There are some videos in Youtube showing the current location and condition of the Water Tower, and other works by Shukhov. From all those videos, this amateur video was the most beautiful for me: A father and his little boy on a boat, in 2010, enjoying the view of a tower that was built 100 years ago: the Adziogol lighthouse on the sea, near Kherson, Ukraine, built in 1910. I wish other generations of fathers and sons could enjoy Shukhov’s towers in the future, as this father and son are doing in this video, in 2010.

Stop demolition and vandalism to these works! This is heritage that we must preserve!

See also this other video that I made for the Planta1 channel in Youtube as a summary of this article:


Notes and credits:

  • Wikipedia article and images on Vladimir Shukhov : http://en.wikipedia.org/wiki/Vladimir_Shukhov
  • Article on The Guardian, talking about Norman Foster’s initiatives to preserve Shukhov’s radio tower in Moscow: at this link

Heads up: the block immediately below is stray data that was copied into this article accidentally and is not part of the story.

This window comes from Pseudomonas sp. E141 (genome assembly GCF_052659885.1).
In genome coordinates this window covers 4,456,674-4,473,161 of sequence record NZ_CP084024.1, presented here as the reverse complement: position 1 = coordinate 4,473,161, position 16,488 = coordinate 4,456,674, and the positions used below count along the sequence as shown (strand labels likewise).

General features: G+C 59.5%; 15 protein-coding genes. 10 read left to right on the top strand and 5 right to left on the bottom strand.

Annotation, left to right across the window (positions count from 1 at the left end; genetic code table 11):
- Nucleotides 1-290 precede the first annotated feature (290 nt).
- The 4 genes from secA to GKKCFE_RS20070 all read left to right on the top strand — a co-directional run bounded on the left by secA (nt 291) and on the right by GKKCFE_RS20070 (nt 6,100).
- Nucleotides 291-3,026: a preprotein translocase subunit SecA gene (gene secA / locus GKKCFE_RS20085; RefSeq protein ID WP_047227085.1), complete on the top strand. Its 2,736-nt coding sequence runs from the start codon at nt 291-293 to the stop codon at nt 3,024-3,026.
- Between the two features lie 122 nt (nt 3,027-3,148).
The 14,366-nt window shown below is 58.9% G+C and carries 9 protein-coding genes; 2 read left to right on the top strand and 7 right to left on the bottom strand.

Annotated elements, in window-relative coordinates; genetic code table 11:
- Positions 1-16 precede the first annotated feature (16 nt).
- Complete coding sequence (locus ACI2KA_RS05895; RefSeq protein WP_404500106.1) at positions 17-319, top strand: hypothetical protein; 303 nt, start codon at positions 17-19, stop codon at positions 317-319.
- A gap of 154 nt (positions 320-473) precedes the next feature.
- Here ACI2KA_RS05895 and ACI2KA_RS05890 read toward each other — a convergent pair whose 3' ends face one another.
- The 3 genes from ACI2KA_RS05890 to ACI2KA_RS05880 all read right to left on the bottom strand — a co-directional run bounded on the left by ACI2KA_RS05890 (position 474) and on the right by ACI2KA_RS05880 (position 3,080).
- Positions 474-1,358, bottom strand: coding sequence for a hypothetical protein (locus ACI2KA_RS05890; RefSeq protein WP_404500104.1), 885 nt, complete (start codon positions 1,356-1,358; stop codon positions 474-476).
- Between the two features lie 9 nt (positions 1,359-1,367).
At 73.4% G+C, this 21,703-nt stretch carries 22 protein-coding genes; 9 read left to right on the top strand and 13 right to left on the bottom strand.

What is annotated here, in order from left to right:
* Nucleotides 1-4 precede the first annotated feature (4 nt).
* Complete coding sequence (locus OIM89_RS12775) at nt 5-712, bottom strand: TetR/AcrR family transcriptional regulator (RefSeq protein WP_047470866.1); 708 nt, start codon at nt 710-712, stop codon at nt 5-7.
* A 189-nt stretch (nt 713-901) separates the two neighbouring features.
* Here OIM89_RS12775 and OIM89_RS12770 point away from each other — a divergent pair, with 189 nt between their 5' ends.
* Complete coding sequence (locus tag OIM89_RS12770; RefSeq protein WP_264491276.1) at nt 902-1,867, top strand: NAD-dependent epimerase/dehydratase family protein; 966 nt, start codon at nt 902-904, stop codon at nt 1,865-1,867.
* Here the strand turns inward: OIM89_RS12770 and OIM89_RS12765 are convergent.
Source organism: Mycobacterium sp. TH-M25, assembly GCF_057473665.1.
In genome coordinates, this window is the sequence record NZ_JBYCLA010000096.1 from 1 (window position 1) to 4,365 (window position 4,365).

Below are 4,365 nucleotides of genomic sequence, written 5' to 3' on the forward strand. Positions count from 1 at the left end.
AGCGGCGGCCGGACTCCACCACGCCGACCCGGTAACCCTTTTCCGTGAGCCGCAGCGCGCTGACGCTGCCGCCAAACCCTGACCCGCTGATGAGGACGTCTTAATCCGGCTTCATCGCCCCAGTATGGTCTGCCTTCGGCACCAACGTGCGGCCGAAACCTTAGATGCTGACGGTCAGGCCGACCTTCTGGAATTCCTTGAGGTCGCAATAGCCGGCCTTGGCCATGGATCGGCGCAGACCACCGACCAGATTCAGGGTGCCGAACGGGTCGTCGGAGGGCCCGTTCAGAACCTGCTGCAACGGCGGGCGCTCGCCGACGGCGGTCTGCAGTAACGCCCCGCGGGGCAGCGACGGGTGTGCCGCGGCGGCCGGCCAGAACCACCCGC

• Sir Norman Foster, brief video in Youtube, mentioning briefly a relation between Shukhov’s work and The Gherkin tower (English/Russian), with good video description in English, at this link
  • Yuriy Shevnin: the video of a man and his son enjoying the view of Shukhov’s light house:http://www.youtube.com/watch?feature=player_embedded&v=wkRKvvAPezQ
  • For the most updated information about the status of Shukhov’s works, please visit the Vladimir Shukhov Foundation’s website, at: http://www.shukhov.org/shukhov.html
  • Video: Tower of genius cries for help: http://www.youtube.com/watch?v=M2W2xZNq_CA

  • See you in our next blog…

    2013 Planta1.com, inc. , Alfredo Medina | permission to reproduce this article is granted if the name of the author and the URL of this article receive proper credit.